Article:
SCB Organ transfer: Odisha joins select club, puts glare on rising Kidney ailments
Centre amended Act in 2014 to allow organ transfer after brain dead. An apex body took shape in Odisha in 2019. Kidney ailments now among top 15 causes of premature death
Bhubaneswar: With the first ever successful deceased organ transplantation having been done at SCB Medical College and Hospital in Odisha on Monday night, the State has joined the select group of around 10 States/UTs in the country.
As of now only a handful of States like Tamil Nadu, Maharashtra, Gujarat, Karnataka, Andhra Pradesh, Kerala, Delhi-NCR, Punjab and Puducherry have deceased organ donors, which facilitated such organ transplants there.
While Tamil Nadu has the highest count of deceased organ donor In India, Chandigarh has the highest organ donation rate per million population.
It’s worth mentioning here that last year the Centre has approved the Odisha State Organ and Transplant Organisation (SOTTO), the apex state-level body to monitor the deceased organ transplantation. And the family of Priyankarani Patra, who was declared brain dead by doctors, become the first deceased organ donor in Odisha.
Though the Transplantation of Human Organs Act was passed in 1994, it’s only in 2014 the act was amended to include brain dead as death process. It also allowed transplantation of organs and tissues after brain dead. And an apex body took shape in Odisha in 2019.
The following organs can be donated by a brain death patient: kidney, liver, heart, lungs, pancreas, intestine, tissues, cornea, bones, skin, and veins.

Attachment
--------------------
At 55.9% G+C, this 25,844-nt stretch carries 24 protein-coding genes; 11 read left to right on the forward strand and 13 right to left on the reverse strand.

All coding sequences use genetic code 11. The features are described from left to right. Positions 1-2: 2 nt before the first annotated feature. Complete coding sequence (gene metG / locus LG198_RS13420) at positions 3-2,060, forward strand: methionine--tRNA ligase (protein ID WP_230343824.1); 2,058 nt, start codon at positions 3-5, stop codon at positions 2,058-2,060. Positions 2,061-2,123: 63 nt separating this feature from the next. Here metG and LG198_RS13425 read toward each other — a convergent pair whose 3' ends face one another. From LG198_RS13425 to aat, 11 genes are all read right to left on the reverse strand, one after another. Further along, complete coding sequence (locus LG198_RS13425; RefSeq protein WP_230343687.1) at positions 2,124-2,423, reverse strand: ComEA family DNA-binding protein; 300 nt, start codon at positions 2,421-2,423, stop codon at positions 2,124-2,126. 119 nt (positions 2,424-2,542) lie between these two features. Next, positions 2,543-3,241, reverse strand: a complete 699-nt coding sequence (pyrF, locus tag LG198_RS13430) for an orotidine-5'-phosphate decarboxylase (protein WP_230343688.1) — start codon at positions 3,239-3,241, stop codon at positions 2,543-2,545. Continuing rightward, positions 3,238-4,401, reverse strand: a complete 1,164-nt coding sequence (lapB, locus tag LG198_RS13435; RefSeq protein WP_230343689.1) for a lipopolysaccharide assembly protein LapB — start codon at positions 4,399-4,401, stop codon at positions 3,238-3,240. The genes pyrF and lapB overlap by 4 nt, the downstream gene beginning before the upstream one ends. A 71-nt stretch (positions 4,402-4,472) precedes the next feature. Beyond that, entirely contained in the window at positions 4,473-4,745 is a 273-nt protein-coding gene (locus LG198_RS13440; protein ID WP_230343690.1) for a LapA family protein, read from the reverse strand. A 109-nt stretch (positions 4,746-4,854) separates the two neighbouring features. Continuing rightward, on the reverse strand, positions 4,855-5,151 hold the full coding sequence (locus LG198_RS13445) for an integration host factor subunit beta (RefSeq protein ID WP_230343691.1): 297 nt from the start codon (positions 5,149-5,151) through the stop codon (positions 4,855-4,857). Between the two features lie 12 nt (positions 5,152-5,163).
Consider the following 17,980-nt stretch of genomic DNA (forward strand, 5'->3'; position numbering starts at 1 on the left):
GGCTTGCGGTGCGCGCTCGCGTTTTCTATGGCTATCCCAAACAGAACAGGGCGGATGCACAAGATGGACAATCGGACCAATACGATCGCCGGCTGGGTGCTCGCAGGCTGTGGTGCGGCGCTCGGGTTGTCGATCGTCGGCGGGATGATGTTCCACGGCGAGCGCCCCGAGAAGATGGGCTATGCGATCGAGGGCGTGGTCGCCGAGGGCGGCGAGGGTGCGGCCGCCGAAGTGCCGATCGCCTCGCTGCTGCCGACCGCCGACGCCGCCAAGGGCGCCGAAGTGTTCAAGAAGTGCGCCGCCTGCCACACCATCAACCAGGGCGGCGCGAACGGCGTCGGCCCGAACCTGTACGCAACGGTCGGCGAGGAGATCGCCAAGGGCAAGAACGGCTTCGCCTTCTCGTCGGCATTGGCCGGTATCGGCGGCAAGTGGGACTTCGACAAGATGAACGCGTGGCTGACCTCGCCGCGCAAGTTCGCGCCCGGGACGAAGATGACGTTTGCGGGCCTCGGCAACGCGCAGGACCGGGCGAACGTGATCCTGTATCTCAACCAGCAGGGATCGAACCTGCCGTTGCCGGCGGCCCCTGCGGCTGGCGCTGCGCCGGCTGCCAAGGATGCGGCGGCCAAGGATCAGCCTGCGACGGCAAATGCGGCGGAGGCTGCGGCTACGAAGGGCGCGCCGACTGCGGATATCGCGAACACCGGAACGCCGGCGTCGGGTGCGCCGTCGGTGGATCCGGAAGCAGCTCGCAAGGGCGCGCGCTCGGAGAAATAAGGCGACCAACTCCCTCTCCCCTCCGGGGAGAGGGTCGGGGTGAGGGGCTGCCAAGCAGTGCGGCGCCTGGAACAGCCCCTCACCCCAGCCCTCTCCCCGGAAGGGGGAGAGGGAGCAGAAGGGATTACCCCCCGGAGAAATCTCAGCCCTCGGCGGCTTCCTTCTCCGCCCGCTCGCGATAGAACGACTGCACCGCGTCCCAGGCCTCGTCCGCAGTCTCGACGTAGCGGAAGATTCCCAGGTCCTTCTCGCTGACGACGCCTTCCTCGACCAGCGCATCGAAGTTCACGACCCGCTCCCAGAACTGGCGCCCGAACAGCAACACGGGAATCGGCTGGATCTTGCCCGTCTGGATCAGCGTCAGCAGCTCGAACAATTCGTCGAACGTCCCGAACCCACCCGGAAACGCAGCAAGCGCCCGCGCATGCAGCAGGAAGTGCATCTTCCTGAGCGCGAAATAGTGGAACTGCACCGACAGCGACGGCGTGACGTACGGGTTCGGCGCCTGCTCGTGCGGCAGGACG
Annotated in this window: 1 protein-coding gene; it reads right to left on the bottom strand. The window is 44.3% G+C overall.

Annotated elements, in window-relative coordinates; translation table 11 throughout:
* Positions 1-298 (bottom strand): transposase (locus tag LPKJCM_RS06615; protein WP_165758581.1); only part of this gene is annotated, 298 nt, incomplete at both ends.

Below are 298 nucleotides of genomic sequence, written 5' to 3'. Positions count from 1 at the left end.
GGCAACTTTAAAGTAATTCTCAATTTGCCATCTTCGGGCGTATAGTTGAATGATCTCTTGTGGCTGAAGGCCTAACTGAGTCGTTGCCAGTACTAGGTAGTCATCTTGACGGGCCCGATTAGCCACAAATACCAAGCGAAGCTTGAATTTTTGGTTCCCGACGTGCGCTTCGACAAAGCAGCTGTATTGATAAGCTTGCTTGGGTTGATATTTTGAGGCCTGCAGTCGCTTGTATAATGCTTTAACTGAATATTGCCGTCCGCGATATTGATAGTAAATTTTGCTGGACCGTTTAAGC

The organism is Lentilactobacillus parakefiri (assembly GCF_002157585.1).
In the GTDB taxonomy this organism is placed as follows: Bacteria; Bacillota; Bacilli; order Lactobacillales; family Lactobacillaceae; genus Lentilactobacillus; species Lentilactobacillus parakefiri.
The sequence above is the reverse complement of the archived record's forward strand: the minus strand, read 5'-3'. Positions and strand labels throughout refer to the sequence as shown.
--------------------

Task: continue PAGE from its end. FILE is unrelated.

However, it needs reminding here that the first ever deceased organ transplant in Odisha has put the glare on the other growing enormity in Odisha. The SCB medical team has successfully transplanted kidney from the cadaver to one Firoze Sahoo, who had a renal failure, within a the mandated time span of less than 30 hours.
Odisha is among the few states in the country, where the chronic Kidney disease (CKD) is rising alarmingly.
As per a Lancet Study titled Renal failure deaths and their risk factors in India 2001–13, the eastern states of Odisha, Assam, West Bengal and Jharkhand had high death rates and experienced the greatest increase throughout the two time periods, mostly as a result of the rapidly rising death rates in the 45–69 year age group.
The study further revealed that by 2010–13, these eastern states had renal failure death rates of more than 50 per 100 000 population, which is almost double that in 2001–03.
A later study titled India Health of the Nation’s States Report published by ICMR revealed big. In 2016, Chronic Kidney Disease has emerged as the eleventh disorder that causes premature death in Odisha. ICMR report estimated that it decreases the life span of males by as many as 5-years.
The report has also disclosed that in DALYs (Disability Adjusted Life Years) lost, the Chronic Kidney Disease emerged as the 14th most leading cause in Odisha vis-a-vis 30th leading cause in 1990.
Another study done by Reevolv Research indicates that rural Odisha will bear the major burden. It has estimated that rural Odisha will corner a significant 4 per cent of the dialysis market in country by the year 2020.